AARP Eye Center
By Nancy Johnson
At Patty Thornton’s home, everything revolves around her mom, Mary Hosinski. “We call her the queen,” Thornton said.
Nine years ago, Hosinski, now 93, suffered a stroke that left her unable to speak and made walking difficult. Faced with the prospect of putting her mom into a nursing home, Thornton, 65, moved her mother into her own South Bend house. Since then, Thornton and her husband, Chris, 63, have reorganized their jobs—as an exercise instructor and communications specialist, respectively—so that one of them is always home to take care of Hosinski.
Among other changes Thornton made to accommodate her mom was a complete nutritional makeover. All meals meet Hosinski’s needs for low-fat, nondairy, easy-to-swallow foods. “We eat what she eats,” Thornton said. They also installed rails on their back steps.
Thornton chuckled as she considered the demands on the household: “Many of my friends are empty-nesters and have more freedom, but since my mother needs constant care, it’s like being a young mom all over again.”
Recognizing ‘a cost and burden’
Unpaid family caregivers like the Thorntons are the focus of a bill that would recognize their efforts. State Rep. Suzanne Crouch (R-Evansville) is preparing to introduce legislation in the General Assembly in January that would offer a tax credit for eligible family caregivers.
Taxpayers who qualify would receive a tax credit for expenses such as medical supplies or transportation used in providing care to a frail family member (not a spouse) who shares the same home. There is likely to be an eligibility cap on the income of the dependent family member.
Crouch sponsored a similar bill last year that did not get a hearing, but she expects her new proposal to receive attention in 2014.
The bill “is to recognize that there is a cost and burden for those who provide care to loved ones in the home,” Crouch said. She wrote the bill after her mother became ill and moved into Crouch’s home for 15 months.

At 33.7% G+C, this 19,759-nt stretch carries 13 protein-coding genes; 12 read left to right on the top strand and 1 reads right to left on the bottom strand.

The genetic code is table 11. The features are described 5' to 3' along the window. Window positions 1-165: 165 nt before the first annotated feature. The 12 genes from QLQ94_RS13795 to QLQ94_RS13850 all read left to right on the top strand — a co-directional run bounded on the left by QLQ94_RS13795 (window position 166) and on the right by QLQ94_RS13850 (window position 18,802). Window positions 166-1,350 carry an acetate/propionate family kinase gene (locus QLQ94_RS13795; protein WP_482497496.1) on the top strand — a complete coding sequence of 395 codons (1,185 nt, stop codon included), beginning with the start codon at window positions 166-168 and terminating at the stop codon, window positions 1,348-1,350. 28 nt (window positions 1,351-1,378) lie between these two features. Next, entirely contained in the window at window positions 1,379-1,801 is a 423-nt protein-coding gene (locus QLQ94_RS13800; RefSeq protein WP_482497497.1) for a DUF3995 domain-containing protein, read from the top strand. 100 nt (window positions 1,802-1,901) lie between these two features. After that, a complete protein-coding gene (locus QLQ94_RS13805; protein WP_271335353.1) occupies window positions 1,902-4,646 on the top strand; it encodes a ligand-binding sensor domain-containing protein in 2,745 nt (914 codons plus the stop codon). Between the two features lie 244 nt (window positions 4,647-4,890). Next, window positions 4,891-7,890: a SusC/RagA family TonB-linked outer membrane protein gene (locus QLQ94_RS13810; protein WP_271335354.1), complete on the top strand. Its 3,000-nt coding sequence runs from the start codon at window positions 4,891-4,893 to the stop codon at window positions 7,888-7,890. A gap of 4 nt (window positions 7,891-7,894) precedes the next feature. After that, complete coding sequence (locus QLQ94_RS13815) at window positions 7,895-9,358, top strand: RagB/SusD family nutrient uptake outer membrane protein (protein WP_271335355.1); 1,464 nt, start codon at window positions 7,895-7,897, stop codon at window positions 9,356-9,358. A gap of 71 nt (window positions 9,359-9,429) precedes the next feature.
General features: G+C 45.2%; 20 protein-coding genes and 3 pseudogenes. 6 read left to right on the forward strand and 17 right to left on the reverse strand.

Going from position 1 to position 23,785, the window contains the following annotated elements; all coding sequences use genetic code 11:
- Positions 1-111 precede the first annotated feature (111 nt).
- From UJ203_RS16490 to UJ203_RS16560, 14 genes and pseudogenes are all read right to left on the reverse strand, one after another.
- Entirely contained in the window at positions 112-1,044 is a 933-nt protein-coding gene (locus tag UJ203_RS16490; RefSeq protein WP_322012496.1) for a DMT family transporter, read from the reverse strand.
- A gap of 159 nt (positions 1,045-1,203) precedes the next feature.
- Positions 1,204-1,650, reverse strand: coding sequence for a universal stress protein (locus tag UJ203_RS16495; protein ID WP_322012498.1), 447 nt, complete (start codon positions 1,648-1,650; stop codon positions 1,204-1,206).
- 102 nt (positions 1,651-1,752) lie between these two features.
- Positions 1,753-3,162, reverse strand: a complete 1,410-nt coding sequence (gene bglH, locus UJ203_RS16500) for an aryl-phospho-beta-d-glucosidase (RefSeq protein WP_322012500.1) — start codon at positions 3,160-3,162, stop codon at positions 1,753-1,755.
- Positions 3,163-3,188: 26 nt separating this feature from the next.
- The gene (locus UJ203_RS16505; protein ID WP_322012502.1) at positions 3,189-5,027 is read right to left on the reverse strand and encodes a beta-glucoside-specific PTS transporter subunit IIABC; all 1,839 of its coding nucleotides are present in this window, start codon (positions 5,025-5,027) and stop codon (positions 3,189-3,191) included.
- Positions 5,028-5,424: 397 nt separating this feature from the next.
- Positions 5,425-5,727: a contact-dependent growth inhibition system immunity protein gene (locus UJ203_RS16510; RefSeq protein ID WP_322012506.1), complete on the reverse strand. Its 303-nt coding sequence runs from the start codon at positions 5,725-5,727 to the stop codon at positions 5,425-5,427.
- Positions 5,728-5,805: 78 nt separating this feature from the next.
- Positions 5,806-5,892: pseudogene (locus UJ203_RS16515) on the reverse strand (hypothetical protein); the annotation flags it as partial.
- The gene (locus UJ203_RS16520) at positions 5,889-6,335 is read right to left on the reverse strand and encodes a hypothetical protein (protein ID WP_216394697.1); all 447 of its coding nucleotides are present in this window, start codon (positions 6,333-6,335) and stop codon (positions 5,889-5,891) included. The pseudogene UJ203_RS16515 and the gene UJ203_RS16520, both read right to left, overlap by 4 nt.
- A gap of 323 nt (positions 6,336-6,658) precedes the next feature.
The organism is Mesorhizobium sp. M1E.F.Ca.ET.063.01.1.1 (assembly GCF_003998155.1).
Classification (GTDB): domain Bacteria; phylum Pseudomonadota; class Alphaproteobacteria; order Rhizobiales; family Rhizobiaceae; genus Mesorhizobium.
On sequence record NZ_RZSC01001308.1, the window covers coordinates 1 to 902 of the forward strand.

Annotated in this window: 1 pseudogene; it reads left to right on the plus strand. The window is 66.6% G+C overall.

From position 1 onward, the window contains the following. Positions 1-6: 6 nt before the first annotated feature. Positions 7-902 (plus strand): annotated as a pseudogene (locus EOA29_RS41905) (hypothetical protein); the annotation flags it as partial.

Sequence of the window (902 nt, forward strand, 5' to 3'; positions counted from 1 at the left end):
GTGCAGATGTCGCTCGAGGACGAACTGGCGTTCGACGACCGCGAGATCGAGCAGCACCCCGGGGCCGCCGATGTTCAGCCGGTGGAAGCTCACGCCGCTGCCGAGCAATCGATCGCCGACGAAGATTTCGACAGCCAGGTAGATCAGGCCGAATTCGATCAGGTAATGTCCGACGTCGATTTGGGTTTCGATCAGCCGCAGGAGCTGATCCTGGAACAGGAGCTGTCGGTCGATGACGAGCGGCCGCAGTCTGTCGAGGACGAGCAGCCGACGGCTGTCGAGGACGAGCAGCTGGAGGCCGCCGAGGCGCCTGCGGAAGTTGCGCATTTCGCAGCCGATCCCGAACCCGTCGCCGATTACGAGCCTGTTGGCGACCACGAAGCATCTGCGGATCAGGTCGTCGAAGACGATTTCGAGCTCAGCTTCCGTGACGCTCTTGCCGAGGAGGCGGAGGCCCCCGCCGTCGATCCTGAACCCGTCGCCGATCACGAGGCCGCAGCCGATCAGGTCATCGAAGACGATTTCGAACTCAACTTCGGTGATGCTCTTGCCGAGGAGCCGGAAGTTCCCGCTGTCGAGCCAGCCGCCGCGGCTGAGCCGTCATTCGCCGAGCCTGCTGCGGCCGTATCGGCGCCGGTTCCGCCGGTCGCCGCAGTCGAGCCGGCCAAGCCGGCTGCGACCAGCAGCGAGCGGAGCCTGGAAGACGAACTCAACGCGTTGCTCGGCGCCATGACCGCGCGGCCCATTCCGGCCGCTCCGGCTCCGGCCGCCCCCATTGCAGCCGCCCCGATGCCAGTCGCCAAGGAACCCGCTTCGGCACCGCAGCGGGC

Crouch realized that as boomers and their parents age, “we may be taking parents into the home, and we don’t want to put them in a nursing home.”
More than 1.3 million Hoosiers provided unpaid care for a loved one in 2009, according to an AARP Public Policy Institute report. The economic value of that care was $9.4 billion—four times greater than government spending on long-term care services and supports in Indiana.
The report also noted that 42 percent of caregivers nationwide spend more than $5,000 a year on caregiving expenses. It cites a survey of women that found that 21 percent say caregiving strains their household finances.
“We found that one in three AARP members in Indiana is providing caregiving for family members or has done it in the last five years,” said June Lyle, AARP Indiana state director, who is working with Crouch and other legislators on the bill.
“There are state programs that help low-income folks with caregiving, but we are very worried about middle-income caregivers and wanted to find some way to give them a little bit of extra help,” she said, referring to the state-funded CHOICE program and to Medicaid-funded home- and community-based services for low-income people who need long-term care.
“Anything the state can do to shore up these family caregivers is something we think is worth supporting,” Lyle added.
Thornton agreed. “I think it’s an awesome bill. I hope it passes.”
Nancy Johnson is a freelance writer based in South Bend.